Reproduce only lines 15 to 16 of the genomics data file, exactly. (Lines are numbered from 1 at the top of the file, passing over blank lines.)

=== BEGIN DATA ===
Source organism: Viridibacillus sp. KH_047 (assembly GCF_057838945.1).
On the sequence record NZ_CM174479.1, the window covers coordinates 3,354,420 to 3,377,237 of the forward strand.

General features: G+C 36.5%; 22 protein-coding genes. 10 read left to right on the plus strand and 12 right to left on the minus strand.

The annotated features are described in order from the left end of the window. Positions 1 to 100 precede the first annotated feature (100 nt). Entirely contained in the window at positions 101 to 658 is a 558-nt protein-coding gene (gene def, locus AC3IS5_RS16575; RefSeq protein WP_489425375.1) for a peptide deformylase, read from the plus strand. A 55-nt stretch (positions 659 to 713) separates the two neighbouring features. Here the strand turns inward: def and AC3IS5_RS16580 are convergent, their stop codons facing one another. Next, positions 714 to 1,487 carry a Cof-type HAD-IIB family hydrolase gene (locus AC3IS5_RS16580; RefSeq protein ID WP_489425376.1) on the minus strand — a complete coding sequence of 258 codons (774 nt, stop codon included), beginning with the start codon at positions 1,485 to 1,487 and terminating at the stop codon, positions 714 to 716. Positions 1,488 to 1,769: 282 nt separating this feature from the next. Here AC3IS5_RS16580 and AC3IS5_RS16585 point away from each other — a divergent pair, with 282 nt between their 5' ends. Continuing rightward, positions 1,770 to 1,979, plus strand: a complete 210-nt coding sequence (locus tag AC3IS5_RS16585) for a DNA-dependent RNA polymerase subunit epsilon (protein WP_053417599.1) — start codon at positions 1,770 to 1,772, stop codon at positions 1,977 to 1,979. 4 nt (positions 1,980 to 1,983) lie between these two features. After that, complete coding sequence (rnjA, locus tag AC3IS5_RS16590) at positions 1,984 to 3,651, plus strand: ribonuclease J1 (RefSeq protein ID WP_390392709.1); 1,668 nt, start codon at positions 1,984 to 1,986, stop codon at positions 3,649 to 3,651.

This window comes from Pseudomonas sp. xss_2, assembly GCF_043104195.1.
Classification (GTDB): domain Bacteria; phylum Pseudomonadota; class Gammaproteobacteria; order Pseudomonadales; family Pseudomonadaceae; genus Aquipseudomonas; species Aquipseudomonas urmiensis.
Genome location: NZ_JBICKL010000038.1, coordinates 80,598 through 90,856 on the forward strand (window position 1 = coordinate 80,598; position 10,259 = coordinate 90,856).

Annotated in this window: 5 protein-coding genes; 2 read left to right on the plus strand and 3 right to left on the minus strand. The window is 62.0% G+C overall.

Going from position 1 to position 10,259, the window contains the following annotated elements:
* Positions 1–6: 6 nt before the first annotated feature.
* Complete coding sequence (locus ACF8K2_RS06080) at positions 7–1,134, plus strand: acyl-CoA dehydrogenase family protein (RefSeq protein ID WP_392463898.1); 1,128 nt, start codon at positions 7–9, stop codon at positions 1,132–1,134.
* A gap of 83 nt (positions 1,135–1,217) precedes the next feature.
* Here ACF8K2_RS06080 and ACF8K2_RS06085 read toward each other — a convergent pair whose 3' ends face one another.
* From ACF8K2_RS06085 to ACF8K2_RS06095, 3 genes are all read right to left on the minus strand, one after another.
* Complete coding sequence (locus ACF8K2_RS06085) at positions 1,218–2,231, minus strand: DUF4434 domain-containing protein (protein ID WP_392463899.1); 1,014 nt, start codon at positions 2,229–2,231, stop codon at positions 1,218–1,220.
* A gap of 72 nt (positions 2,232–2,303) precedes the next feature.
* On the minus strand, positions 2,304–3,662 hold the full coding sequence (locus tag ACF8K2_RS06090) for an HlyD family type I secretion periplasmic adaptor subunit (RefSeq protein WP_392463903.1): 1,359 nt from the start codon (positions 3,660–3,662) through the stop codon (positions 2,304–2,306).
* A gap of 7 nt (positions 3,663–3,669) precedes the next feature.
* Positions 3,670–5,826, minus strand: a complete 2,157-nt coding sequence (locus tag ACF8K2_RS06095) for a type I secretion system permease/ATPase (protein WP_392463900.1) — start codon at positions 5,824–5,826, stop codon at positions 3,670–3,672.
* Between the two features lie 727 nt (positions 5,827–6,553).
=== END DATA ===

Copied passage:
* Complete coding sequence (locus ACF8K2_RS06085) at positions 1,218–2,231, minus strand: DUF4434 domain-containing protein (protein ID WP_392463899.1); 1,014 nt, start codon at positions 2,229–2,231, stop codon at positions 1,218–1,220.
* A gap of 72 nt (positions 2,232–2,303) precedes the next feature.